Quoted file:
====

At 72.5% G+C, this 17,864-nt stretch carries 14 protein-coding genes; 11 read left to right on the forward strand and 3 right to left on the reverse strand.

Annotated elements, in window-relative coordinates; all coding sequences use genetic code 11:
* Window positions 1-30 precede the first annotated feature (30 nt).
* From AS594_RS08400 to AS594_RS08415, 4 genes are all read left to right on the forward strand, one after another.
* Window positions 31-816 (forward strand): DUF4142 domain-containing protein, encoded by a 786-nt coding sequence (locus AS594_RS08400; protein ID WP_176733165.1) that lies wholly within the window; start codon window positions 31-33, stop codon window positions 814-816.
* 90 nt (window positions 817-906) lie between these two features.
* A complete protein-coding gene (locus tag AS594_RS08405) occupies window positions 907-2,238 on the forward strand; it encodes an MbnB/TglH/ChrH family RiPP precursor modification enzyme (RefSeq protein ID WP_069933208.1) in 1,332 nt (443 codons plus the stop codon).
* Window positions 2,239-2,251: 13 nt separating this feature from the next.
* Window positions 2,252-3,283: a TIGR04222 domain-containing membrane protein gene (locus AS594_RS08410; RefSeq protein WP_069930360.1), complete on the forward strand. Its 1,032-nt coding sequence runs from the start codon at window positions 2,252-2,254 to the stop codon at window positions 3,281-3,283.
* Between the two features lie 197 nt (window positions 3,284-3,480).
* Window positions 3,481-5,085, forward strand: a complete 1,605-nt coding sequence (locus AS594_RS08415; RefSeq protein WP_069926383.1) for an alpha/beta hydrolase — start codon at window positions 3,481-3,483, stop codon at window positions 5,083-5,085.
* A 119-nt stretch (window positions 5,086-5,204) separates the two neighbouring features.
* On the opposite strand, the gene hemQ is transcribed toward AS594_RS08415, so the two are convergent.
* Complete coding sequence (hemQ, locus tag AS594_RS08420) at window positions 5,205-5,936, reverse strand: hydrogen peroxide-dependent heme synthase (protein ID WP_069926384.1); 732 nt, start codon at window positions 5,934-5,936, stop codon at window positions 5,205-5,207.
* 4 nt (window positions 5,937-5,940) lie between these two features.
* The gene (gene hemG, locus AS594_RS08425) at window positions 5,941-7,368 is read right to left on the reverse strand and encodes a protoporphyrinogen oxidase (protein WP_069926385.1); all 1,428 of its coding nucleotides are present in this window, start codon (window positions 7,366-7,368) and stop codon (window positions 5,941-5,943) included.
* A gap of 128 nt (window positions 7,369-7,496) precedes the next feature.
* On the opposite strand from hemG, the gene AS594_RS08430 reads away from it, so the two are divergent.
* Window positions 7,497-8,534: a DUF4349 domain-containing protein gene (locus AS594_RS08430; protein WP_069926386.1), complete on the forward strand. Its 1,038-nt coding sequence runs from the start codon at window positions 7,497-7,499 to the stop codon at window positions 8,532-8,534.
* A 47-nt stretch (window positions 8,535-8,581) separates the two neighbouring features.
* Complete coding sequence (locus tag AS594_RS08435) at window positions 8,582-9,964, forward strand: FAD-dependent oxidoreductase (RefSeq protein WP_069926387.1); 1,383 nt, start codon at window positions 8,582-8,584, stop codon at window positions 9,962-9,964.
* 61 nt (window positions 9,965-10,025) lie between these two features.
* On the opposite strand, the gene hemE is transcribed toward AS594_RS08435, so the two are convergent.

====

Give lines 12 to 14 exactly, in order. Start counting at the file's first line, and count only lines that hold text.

* A 119-nt stretch (window positions 5,086-5,204) separates the two neighbouring features.
* On the opposite strand, the gene hemQ is transcribed toward AS594_RS08415, so the two are convergent.
* Complete coding sequence (hemQ, locus tag AS594_RS08420) at window positions 5,205-5,936, reverse strand: hydrogen peroxide-dependent heme synthase (protein ID WP_069926384.1); 732 nt, start codon at window positions 5,934-5,936, stop codon at window positions 5,205-5,207.